New drug formulation could help people undergoing heart surgery


According to a press release, Raimondo Ascione, Saadeh Suleiman (Bristol Heart Institute, University of Bristol, Bristol, UK) and colleagues are to develop and test a new drug combination that could protect the hearts of patients undergoing cardiac surgery. They will explore whether treatment with two drugs—which are already used in other ways in people with heart conditions—could benefit patients undergoing open-heart surgery. They have been awarded a grant of nearly £300,000 by the British Heart Foundation (BHF) to carry out this work.

The press release reports that previous studies carried out in Suleiman and Halestrap’s laboratories in rodents showed that consecutive use of two drugs—isoprenaline and adenosine—can activate protective pathways and limit heart damage following a myocardial infarction. Their team will now test this discovery in a pig model of myocardial infarction and cardiac surgery at the University of Bristol’s Translational Biomedical Research Centre (TBRC).

In the first part of the research project, the scientists will check the safety and feasibility of the surgery and isoprenaline/adenosine treatment and determine suitable doses. In the second part of the study, they will assess whether this treatment can limit damage caused to the injured pig heart when it is stopped during cardiac surgery and aim to establish the mechanisms underlying any protective effect.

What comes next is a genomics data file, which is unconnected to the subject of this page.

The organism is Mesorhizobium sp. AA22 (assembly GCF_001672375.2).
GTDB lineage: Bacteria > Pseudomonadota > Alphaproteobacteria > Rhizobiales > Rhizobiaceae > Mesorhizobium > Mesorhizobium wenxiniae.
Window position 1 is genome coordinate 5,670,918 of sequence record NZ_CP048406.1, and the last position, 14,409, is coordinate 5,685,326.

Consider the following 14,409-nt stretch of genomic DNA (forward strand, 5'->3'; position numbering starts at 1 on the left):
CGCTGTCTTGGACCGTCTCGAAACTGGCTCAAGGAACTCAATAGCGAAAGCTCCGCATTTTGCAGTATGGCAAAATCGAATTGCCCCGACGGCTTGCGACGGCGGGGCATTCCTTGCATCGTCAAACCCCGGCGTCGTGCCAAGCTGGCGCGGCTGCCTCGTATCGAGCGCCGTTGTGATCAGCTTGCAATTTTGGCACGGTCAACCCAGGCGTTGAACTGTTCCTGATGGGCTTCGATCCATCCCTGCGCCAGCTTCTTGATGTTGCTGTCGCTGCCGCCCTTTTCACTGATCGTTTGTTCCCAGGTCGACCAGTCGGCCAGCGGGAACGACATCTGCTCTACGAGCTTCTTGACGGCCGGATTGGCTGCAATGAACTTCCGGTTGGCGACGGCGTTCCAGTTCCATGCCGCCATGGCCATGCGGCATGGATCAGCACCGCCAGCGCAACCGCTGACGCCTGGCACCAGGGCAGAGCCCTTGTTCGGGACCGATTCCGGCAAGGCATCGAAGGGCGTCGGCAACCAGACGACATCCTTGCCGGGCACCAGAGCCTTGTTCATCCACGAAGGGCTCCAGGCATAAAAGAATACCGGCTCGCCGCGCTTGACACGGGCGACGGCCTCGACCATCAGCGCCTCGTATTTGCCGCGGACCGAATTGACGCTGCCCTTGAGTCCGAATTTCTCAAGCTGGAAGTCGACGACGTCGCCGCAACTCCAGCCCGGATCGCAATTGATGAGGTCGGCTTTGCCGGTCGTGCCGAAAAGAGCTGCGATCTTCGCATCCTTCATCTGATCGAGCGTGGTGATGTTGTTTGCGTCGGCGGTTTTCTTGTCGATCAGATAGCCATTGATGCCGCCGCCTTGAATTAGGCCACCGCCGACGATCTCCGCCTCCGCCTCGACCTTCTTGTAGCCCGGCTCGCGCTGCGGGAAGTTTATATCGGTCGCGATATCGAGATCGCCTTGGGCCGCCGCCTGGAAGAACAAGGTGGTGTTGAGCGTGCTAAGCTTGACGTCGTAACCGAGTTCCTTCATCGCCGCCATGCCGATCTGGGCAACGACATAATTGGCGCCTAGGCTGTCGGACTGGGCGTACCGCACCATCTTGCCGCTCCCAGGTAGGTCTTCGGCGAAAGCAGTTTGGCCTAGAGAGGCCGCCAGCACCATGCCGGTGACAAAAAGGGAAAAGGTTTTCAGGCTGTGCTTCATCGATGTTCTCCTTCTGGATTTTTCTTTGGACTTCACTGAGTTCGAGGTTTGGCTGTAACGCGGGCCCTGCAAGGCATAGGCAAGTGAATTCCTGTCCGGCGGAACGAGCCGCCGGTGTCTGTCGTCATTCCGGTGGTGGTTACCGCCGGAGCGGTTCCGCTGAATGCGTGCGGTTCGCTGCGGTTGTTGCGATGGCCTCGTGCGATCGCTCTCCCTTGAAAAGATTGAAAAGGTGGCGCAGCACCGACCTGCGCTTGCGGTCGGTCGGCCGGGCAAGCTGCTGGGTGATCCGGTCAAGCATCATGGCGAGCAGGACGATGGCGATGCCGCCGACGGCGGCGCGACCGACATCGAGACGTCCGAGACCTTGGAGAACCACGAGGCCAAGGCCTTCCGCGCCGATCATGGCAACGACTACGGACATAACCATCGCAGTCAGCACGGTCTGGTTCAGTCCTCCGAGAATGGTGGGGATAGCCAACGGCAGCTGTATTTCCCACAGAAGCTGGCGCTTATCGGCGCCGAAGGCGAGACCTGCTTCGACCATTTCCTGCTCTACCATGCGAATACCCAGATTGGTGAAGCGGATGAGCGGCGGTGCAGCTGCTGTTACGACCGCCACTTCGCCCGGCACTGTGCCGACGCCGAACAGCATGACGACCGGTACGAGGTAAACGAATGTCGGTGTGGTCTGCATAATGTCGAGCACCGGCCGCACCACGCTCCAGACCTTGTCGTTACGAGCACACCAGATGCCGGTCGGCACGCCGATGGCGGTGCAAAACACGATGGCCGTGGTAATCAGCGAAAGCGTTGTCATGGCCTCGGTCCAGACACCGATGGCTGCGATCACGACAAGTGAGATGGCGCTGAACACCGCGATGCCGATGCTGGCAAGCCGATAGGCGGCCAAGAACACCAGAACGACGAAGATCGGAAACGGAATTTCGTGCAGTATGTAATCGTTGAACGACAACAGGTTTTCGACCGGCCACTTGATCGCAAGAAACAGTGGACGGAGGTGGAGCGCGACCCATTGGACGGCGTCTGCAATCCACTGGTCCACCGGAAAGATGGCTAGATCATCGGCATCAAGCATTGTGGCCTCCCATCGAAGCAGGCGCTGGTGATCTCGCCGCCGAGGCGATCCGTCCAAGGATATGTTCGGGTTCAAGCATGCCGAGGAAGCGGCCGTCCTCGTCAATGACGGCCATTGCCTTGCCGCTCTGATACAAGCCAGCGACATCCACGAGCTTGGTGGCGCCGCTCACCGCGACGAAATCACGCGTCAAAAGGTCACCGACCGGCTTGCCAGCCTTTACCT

Ascione comments: “This research could potentially benefit millions of cardiac surgery patients globally, and is aimed at paving the way for future first-in-man trials.  This work, with its multidisciplinary and translational focus, could reduce the use of NHS resources and also benefit the scientific community.”

Lucie Duluc, research advisor at the BHF, says: “Preventing heart injury after surgery would be of huge benefit to the thousands of patients in the UK who have these crucial operations every year.

Professor Ascione and Professor Suleiman have already demonstrated the potential to trigger a protective response within the heart in rodents, and this research is the next step towards translating that potential into a treatment that can benefit patients. This research will improve our understanding of the ways in which the heart protects itself after loss and restoration of blood supply and may identify new targets to prevent subsequent heart injury.”

The two-year research project titled “Consecutive isoprenaline/adenosine to improve myocardial cardioplegic protection in a porcine model of ischaemic heart failure with superimposed cardiac surgery” is funded by the BHF and will begin on 1 December 2018.


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